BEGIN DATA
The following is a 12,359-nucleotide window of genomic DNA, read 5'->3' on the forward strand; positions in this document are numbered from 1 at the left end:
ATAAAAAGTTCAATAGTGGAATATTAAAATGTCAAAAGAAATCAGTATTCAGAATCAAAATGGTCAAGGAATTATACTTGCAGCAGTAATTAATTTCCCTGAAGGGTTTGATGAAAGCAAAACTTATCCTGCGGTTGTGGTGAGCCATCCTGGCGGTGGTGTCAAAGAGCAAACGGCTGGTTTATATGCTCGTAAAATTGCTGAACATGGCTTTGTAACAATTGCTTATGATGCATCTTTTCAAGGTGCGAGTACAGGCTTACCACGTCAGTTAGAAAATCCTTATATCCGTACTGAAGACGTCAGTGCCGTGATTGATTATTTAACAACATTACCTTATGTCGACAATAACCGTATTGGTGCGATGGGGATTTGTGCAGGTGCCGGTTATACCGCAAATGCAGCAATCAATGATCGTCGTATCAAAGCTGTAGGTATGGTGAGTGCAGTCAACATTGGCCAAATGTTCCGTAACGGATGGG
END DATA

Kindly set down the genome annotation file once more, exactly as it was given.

The following is a 12,359-nucleotide window of genomic DNA, read 5'->3' on the forward strand; positions in this document are numbered from 1 at the left end:
ATAAAAAGTTCAATAGTGGAATATTAAAATGTCAAAAGAAATCAGTATTCAGAATCAAAATGGTCAAGGAATTATACTTGCAGCAGTAATTAATTTCCCTGAAGGGTTTGATGAAAGCAAAACTTATCCTGCGGTTGTGGTGAGCCATCCTGGCGGTGGTGTCAAAGAGCAAACGGCTGGTTTATATGCTCGTAAAATTGCTGAACATGGCTTTGTAACAATTGCTTATGATGCATCTTTTCAAGGTGCGAGTACAGGCTTACCACGTCAGTTAGAAAATCCTTATATCCGTACTGAAGACGTCAGTGCCGTGATTGATTATTTAACAACATTACCTTATGTCGACAATAACCGTATTGGTGCGATGGGGATTTGTGCAGGTGCCGGTTATACCGCAAATGCAGCAATCAATGATCGTCGTATCAAAGCTGTAGGTATGGTGAGTGCAGTCAACATTGGCCAAATGTTCCGTAACGGATGGG